Value description:

Text in ASCII. For example: ent="copy".

Default value:

Undefined.

Used in:

<map/>.

i

Internal matching - The i attribute is used to pair the <bpt> elements with <ept> elements. This mechanism provides TMX with support to markup a possibly overlapping range of codes. Such constructions are not used often, however several formats allow them. For example, the following HTML segment, even if not strictly legal, is accepted by some HTML editors and usually interpreted correctly by the browsers.

For example:

[----------------------------]
<B>Bold <I>Bold and Italic</B> Italics</I>
        [--------------------------------]

With the TMX content mark-up, since the <ept> element does not have a type, it can be difficult to know which sequence of codes it closes as illustrated by the following segment:

TMX (with incomplete content mark-up):
<bpt>&lt;B></bpt>Bold,
<bpt>&lt;I></bpt>Bold+Italic<ept>&lt;/B></ept>,
Italic<ept>&lt;/I></ept>

The attribute i is used to specify which <ept> is closing which <bpt>:

TMX (with correct content mark-up):
<bpt i="1" x="1">&lt;B></bpt>Bold,
<bpt i="2" x="1">&lt;I></bpt>Bold+Italic<ept i="1">&lt;/B></ept>,
Italic<ept i="2">&lt;/I></ept>

Value description:

Number. Must be unique for each <bpt> within a given <seg> element.

Default value:

Undefined.

Used in:

<bpt>, <ept>.

lastusagedate

Last usage date - Specifies when the last time the content of a <tu> or <tuv> element was used in the original translation memory environment.

Value description:

Date in [ISO 8601] Format. The recommended pattern to use is: YYYYMMDDThhmmssZ 
Where: YYYY is the year (4 digits), MM is the month (2 digits), DD is the day (2 digits), hh is the hours (2 digits), mm is the minutes (2 digits), ss is the second (2 digits), and Z indicates the time is UTC time. For example:

date="20020125T210600Z"
is January 25, 2002 at 9:06pm GMT
is January 25, 2002 at 2:06pm US Mountain Time
is January 26, 2002 at 6:06am Japan time

Default value:

Undefined.

Used in:

<tu>, <tuv>.

name

Name - Specifies the name of a <ude> element. Its value is not defined by the standard, but tools providers should publish the values they use.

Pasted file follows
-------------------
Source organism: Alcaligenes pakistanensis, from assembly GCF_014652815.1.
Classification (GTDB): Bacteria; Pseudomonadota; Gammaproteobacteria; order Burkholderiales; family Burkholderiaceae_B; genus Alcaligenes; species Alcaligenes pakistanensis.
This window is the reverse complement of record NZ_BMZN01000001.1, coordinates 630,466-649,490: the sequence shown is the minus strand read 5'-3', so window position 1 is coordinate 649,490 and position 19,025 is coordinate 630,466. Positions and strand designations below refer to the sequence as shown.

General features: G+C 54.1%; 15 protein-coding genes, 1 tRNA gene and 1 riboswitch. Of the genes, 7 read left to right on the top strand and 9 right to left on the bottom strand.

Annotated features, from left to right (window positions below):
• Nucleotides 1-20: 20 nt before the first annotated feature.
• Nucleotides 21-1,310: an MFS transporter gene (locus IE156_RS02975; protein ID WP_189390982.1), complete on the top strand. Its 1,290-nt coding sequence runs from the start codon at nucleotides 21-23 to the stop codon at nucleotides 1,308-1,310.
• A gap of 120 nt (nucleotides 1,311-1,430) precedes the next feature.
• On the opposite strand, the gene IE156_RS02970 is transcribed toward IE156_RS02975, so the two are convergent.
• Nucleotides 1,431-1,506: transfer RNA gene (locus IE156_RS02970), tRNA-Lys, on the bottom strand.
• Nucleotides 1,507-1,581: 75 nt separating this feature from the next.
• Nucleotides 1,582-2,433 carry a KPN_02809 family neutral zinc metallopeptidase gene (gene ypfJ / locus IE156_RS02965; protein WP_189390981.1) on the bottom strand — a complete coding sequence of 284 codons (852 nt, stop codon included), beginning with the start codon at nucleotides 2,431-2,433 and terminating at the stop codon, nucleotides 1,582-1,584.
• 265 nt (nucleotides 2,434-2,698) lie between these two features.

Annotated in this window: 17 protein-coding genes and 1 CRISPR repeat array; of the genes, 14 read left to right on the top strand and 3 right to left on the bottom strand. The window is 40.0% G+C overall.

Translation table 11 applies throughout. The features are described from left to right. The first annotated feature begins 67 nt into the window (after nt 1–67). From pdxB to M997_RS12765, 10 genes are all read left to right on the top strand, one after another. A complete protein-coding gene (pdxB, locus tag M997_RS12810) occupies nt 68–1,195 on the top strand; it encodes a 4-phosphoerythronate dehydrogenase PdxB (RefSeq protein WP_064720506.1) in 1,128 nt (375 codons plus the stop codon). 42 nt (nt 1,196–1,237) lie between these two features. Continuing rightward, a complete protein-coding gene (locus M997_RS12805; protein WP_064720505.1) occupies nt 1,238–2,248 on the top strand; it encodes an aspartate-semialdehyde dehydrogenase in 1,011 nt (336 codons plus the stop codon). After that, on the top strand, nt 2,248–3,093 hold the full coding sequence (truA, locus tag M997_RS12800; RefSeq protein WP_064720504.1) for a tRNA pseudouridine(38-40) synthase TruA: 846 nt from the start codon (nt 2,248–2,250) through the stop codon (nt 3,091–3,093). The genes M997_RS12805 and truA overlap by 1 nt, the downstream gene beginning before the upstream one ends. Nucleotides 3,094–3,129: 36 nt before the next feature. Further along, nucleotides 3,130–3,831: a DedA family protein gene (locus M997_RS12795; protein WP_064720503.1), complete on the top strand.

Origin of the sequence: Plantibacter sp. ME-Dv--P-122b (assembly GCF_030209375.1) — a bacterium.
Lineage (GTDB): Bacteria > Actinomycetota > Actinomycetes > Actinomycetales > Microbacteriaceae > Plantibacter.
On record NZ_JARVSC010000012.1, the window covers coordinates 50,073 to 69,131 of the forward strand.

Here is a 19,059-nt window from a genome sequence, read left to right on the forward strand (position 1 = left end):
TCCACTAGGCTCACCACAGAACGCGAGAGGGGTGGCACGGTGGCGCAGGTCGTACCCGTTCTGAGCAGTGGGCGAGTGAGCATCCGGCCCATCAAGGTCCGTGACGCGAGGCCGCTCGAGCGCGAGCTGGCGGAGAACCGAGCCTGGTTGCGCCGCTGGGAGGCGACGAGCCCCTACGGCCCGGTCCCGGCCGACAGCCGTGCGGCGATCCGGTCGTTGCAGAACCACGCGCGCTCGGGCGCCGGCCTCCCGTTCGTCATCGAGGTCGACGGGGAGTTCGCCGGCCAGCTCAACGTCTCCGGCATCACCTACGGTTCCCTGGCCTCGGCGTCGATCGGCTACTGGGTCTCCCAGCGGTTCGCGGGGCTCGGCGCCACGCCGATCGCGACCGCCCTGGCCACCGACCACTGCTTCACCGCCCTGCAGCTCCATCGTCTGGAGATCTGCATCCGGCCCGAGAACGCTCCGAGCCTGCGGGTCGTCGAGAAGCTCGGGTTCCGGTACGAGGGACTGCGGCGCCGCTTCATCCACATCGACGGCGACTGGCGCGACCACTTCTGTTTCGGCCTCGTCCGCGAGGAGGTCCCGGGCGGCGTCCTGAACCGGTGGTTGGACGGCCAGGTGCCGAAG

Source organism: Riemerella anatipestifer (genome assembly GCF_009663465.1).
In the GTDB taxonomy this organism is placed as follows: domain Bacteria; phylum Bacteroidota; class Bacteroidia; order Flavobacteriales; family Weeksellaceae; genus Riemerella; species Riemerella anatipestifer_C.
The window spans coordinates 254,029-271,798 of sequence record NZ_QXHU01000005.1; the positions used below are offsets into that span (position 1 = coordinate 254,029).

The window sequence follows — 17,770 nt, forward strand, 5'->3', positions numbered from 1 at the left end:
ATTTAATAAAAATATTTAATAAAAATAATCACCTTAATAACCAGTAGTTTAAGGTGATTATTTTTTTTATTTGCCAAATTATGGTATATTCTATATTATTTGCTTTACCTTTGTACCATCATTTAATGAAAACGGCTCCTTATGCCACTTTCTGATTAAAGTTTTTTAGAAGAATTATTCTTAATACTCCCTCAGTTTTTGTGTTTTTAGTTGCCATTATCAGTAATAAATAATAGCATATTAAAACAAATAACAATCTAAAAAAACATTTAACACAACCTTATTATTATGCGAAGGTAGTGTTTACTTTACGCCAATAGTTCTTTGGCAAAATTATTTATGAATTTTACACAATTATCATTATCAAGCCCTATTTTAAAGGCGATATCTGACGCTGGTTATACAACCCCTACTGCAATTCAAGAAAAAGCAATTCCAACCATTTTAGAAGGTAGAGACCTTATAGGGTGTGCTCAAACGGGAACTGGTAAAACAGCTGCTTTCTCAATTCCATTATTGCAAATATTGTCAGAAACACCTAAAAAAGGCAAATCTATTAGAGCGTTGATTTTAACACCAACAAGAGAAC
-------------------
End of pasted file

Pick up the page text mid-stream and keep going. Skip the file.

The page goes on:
Value description:

Text.

Default value:

Undefined.

Used in:

<ude>.

o-encoding

Original encoding - As stated in the Encoding section, all TMX documents are in Unicode. However, it is sometimes useful to know what code set was used to encode text that was converted to Unicode for purposes of interchange. The o-encoding attribute specifies the original or preferred code set of the data of the element in case it is to be re-encoded in a non-Unicode code set.

Value description:

One of the [IANA] recommended "charset identifier", if possible.

Default value:

Undefined.

Used in:

<header>, <tu>, <tuv>, <note>, <prop>.

o-tmf

Original translation memory format - Specifies the format of the translation memory file from which the TMX document or segment thereof have been generated.

Value description:

Text.

Default value:

Undefined.

Used in:

<header>, <tu>, <tuv>.

pos

Position - Indicates whether an isolated tag <it> is a beginning or and ending tag.

Value description:

"begin" or "end".

Default value:

Undefined.

Used in:

<it>.

segtype

Segment type - Specifies the kind of segmentation used in the <tu> element. If a <tu> element does not have a segtype attribute specified, it uses the one defined in the <header> element.

The "block" value is used when the segment does not correspond to one of the other values, for example when you want to store a chapter composed of several paragraphs in a single <tu>.